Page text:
Springfield, Mass., City Council To Consider Needle-Exchange Program Proposal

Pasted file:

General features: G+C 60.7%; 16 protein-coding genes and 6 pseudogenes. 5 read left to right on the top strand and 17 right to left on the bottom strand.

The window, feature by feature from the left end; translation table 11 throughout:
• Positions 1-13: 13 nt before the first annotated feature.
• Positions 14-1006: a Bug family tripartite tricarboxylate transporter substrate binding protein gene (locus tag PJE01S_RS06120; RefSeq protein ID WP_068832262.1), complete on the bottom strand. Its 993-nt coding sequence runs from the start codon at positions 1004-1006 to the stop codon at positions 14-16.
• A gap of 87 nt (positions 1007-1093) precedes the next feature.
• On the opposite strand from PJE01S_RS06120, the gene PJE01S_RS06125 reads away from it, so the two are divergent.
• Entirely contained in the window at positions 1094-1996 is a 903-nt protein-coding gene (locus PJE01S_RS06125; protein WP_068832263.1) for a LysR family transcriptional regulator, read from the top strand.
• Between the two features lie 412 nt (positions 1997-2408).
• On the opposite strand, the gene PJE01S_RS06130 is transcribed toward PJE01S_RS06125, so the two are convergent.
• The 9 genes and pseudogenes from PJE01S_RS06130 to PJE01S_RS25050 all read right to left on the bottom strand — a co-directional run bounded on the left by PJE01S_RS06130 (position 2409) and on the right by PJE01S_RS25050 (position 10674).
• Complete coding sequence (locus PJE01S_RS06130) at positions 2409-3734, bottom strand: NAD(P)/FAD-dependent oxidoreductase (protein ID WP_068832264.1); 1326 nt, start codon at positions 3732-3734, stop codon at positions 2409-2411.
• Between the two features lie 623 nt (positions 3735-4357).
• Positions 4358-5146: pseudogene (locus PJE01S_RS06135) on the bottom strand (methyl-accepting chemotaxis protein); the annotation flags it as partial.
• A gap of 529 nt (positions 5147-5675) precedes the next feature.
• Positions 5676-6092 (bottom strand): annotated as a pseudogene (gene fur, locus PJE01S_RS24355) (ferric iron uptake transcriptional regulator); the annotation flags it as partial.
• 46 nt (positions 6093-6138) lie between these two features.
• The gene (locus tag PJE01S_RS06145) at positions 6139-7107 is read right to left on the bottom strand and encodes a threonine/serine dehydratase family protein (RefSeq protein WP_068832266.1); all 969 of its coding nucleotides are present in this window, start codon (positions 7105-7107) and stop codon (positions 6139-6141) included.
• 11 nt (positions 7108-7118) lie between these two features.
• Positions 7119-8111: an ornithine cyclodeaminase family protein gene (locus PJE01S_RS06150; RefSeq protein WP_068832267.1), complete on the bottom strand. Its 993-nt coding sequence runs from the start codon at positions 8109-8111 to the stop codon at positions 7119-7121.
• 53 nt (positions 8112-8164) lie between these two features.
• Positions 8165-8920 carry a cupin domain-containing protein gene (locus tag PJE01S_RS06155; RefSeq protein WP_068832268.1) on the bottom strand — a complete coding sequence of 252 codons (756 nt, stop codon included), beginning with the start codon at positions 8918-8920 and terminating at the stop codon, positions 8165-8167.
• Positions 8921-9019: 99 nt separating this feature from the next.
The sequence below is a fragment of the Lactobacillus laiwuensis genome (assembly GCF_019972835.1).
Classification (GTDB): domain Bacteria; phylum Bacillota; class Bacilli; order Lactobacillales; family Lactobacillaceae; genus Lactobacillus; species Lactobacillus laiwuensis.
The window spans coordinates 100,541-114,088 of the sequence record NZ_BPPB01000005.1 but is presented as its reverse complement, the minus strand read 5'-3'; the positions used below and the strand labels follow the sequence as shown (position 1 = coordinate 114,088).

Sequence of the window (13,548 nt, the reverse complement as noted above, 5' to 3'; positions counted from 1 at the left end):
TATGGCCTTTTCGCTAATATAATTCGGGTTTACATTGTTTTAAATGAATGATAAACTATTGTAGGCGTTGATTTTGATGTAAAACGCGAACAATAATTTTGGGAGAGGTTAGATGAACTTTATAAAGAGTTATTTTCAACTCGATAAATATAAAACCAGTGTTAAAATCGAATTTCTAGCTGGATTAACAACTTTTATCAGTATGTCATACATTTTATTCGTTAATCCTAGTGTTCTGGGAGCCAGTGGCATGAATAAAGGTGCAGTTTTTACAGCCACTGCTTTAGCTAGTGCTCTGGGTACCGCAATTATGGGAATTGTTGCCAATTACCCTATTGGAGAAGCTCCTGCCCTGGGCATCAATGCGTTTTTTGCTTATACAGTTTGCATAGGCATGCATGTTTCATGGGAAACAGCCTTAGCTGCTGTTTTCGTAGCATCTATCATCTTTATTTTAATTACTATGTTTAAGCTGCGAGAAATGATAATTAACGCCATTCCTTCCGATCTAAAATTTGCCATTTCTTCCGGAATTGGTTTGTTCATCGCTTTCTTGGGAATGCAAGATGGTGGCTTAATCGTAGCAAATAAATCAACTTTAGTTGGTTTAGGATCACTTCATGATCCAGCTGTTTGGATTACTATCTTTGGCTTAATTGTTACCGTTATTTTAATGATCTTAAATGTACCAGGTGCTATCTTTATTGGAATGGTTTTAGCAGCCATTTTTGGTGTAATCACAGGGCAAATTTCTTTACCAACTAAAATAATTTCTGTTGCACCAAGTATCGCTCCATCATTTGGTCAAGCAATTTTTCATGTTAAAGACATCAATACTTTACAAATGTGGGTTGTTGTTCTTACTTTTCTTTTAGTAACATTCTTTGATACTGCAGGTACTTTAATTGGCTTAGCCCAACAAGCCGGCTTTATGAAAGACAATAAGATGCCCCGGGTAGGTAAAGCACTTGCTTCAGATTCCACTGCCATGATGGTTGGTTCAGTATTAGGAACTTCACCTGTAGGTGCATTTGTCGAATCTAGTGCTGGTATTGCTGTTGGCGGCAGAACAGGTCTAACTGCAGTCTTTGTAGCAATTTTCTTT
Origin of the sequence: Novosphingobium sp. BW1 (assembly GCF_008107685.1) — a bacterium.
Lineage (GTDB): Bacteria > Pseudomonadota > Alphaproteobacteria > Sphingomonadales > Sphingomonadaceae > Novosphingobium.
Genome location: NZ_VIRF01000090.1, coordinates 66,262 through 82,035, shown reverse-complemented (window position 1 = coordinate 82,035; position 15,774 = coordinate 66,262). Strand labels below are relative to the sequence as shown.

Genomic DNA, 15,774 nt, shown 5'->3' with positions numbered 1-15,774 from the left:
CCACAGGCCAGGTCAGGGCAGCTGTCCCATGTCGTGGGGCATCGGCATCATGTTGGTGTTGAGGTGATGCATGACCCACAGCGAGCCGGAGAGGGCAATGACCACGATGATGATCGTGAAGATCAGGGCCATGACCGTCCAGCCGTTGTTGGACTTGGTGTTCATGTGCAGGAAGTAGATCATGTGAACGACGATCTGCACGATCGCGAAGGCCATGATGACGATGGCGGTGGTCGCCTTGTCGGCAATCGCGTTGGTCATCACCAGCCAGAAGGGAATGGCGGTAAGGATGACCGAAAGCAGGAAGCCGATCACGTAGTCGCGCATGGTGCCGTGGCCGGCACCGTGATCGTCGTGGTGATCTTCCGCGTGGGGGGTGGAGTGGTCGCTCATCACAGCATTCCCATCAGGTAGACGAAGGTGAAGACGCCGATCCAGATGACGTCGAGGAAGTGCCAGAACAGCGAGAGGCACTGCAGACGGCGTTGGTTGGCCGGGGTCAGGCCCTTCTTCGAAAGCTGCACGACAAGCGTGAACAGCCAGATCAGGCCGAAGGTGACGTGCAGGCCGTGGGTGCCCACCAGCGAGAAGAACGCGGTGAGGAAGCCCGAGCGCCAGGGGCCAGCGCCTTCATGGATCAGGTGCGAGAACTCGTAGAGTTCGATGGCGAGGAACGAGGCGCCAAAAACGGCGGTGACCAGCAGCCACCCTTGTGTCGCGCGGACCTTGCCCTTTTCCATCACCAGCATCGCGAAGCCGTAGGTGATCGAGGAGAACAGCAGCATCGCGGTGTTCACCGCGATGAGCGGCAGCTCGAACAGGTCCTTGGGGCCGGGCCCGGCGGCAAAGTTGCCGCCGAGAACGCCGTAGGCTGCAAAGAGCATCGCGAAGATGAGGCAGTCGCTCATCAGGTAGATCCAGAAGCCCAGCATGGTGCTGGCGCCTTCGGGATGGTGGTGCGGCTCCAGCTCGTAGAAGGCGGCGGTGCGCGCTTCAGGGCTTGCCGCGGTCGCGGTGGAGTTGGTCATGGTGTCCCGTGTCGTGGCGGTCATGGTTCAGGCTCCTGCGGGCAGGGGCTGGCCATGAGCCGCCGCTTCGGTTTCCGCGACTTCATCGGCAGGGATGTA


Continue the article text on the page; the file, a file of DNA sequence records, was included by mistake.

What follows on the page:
Springfield, Mass., City Council member Bud Williams has announced that he plans to reintroduce a proposal -- which he voted to defeat six years ago -- to establish a needle-exchange program in the city to help curb the spread of HIV and other bloodborne illnesses, the AP/Long Island Newsday reports. The Massachusetts Legislature in 1993 amended a law that made it illegal to possess a hypodermic needle or syringe without a prescription to allow pilot needle-exchange programs to operate in Boston, Cambridge, Northampton and Provincetown. Williams in 1998 initially supported the establishment of a similar program in Springfield but later dropped his support, and the council defeated the measure 5-4. Williams now said he plans to reintroduce the measure to the city council. "I am not supporting drug use ... but I just feel we have to exhaust all possibilities," Williams said, adding, "If you can save one person, it's worth it." As of January, six out of every 1,000 people in Springfield were HIV-positive and 44% of those individuals reported using injection drugs, Helen Caulton-Harris, director of the city's Health and Human Services Department, said, adding that needle-exchange programs are necessary as "part of a comprehensive opportunity to educate" people about HIV/AIDS. The City Council Committee on Civil Rights and Race Relations, which Williams chairs, on Monday was expected to discuss the proposal (AP/Long Island Newsday, 4/5). In addition, the committee plans to tour a needle-exchange programs (Springfield Republican, 4/6). Springfield Mayor Charles Ryan (D) has said he opposes needle-exchange programs (AP/Long Island Newsday, 4/5).This is part of the KHN Morning Briefing, a summary of health policy coverage from major news organizations. Sign up for an email subscription.